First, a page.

Jesus takes on our baggage. The eleven disciples who struggled with the pain and shock of Judas' betrayal are called by Jesus to the mission. They may have had trust issues, thinking, "If Judas betrayed us, are others also traitors? Can we identify with them?" Often, we hesitate to engage in mission or service after experiencing failure, betrayal, or wounds. Such doubts are normal. In those moments, we must remember that Jesus is our reconciliation and mediator in all our relationships, even those that cannot be repaired in this life. Those eleven disciples must rely on Jesus when it comes to the baggage associated with Judas. We, too, should surrender our baggage to Him.

Matthew highlights another crucial point in the next verse: "When they saw him, they worshiped him; but some doubted" (Matthew 28:17 NIV). The evangelist reminds us that doubts do not disqualify us from the mission. Although one person is missing, and some doubt, Jesus still calls them to the mountain and appoints them as His representatives. We should focus on what unites them—they all saw Jesus and worshiped Him. That is the driving force of the mission. To see Jesus. It is from there that worship and testimony emerge. Jesus comes to us from the other side of heaven. He has passed from death to resurrected life. Our doubts do not undermine His faith in the Father. It is His mission and faithfulness that lead us.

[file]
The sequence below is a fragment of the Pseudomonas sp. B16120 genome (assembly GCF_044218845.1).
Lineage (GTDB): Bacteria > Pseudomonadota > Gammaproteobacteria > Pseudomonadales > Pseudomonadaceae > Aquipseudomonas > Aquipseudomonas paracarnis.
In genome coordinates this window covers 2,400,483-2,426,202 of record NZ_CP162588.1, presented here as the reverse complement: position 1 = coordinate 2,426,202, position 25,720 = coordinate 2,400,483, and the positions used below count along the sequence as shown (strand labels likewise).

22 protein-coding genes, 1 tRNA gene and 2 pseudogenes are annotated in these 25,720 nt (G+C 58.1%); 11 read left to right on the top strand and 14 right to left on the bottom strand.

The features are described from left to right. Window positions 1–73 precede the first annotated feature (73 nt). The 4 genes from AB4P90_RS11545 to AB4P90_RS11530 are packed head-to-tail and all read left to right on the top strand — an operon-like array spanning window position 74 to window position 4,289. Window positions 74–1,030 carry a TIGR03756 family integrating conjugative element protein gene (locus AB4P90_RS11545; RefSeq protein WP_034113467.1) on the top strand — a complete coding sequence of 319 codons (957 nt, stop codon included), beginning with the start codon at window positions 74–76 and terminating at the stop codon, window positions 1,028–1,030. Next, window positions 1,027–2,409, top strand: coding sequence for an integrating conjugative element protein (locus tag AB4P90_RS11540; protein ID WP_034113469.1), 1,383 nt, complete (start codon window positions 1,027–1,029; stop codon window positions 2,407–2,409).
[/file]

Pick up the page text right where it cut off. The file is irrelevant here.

Matthew makes this completely clear in the next verse:

18 Then Jesus came to them and said, "All authority in heaven and on earth has been given to me." Matthew 28:18 (NIV)